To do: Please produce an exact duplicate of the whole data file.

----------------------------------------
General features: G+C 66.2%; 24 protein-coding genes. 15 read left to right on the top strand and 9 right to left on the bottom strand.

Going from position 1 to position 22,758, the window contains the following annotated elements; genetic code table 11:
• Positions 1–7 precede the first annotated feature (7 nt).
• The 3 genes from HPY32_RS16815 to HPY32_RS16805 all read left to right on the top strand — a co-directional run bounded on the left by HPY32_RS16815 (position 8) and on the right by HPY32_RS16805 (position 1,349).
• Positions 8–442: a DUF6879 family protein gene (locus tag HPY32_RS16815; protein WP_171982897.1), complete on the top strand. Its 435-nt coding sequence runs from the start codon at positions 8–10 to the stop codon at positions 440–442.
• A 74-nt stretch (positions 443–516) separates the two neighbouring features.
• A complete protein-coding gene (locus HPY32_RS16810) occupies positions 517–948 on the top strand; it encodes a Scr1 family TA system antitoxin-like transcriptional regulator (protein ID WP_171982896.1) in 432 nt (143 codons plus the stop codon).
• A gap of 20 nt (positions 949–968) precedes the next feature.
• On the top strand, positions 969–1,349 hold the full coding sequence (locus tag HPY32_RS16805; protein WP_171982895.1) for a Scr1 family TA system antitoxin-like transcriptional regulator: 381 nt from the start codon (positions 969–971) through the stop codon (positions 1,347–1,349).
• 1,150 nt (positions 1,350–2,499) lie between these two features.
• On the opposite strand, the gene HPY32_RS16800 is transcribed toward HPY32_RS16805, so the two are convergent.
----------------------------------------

General features: G+C 66.2%; 24 protein-coding genes. 15 read left to right on the top strand and 9 right to left on the bottom strand.

Going from position 1 to position 22,758, the window contains the following annotated elements; genetic code table 11:
• Positions 1–7 precede the first annotated feature (7 nt).
• The 3 genes from HPY32_RS16815 to HPY32_RS16805 all read left to right on the top strand — a co-directional run bounded on the left by HPY32_RS16815 (position 8) and on the right by HPY32_RS16805 (position 1,349).
• Positions 8–442: a DUF6879 family protein gene (locus tag HPY32_RS16815; protein WP_171982897.1), complete on the top strand. Its 435-nt coding sequence runs from the start codon at positions 8–10 to the stop codon at positions 440–442.
• A 74-nt stretch (positions 443–516) separates the two neighbouring features.
• A complete protein-coding gene (locus HPY32_RS16810) occupies positions 517–948 on the top strand; it encodes a Scr1 family TA system antitoxin-like transcriptional regulator (protein ID WP_171982896.1) in 432 nt (143 codons plus the stop codon).
• A gap of 20 nt (positions 949–968) precedes the next feature.
• On the top strand, positions 969–1,349 hold the full coding sequence (locus tag HPY32_RS16805; protein WP_171982895.1) for a Scr1 family TA system antitoxin-like transcriptional regulator: 381 nt from the start codon (positions 969–971) through the stop codon (positions 1,347–1,349).
• 1,150 nt (positions 1,350–2,499) lie between these two features.
• On the opposite strand, the gene HPY32_RS16800 is transcribed toward HPY32_RS16805, so the two are convergent.